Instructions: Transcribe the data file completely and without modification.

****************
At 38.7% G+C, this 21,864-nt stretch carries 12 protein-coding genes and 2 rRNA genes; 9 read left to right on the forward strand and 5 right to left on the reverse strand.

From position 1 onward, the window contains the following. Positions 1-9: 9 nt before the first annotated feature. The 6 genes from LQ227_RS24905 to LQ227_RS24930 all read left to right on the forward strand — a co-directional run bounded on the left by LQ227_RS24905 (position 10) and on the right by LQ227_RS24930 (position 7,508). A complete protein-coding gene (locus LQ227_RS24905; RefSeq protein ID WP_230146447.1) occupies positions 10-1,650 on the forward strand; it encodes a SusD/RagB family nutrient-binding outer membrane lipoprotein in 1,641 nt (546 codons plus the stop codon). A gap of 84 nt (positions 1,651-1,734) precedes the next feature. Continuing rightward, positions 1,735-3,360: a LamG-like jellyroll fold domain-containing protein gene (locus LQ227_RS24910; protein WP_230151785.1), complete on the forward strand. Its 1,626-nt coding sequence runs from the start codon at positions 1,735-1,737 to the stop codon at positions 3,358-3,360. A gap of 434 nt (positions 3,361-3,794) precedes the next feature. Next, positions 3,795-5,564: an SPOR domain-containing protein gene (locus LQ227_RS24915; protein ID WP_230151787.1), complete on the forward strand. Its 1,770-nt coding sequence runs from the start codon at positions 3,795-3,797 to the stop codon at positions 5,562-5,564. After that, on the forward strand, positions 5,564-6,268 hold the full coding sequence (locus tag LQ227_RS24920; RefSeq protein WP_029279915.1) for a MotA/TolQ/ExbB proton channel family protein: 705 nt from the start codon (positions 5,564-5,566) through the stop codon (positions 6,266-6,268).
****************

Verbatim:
At 38.7% G+C, this 21,864-nt stretch carries 12 protein-coding genes and 2 rRNA genes; 9 read left to right on the forward strand and 5 right to left on the reverse strand.

From position 1 onward, the window contains the following. Positions 1-9: 9 nt before the first annotated feature. The 6 genes from LQ227_RS24905 to LQ227_RS24930 all read left to right on the forward strand — a co-directional run bounded on the left by LQ227_RS24905 (position 10) and on the right by LQ227_RS24930 (position 7,508). A complete protein-coding gene (locus LQ227_RS24905; RefSeq protein ID WP_230146447.1) occupies positions 10-1,650 on the forward strand; it encodes a SusD/RagB family nutrient-binding outer membrane lipoprotein in 1,641 nt (546 codons plus the stop codon). A gap of 84 nt (positions 1,651-1,734) precedes the next feature. Continuing rightward, positions 1,735-3,360: a LamG-like jellyroll fold domain-containing protein gene (locus LQ227_RS24910; protein WP_230151785.1), complete on the forward strand. Its 1,626-nt coding sequence runs from the start codon at positions 1,735-1,737 to the stop codon at positions 3,358-3,360. A gap of 434 nt (positions 3,361-3,794) precedes the next feature. Next, positions 3,795-5,564: an SPOR domain-containing protein gene (locus LQ227_RS24915; protein ID WP_230151787.1), complete on the forward strand. Its 1,770-nt coding sequence runs from the start codon at positions 3,795-3,797 to the stop codon at positions 5,562-5,564. After that, on the forward strand, positions 5,564-6,268 hold the full coding sequence (locus tag LQ227_RS24920; RefSeq protein WP_029279915.1) for a MotA/TolQ/ExbB proton channel family protein: 705 nt from the start codon (positions 5,564-5,566) through the stop codon (positions 6,266-6,268).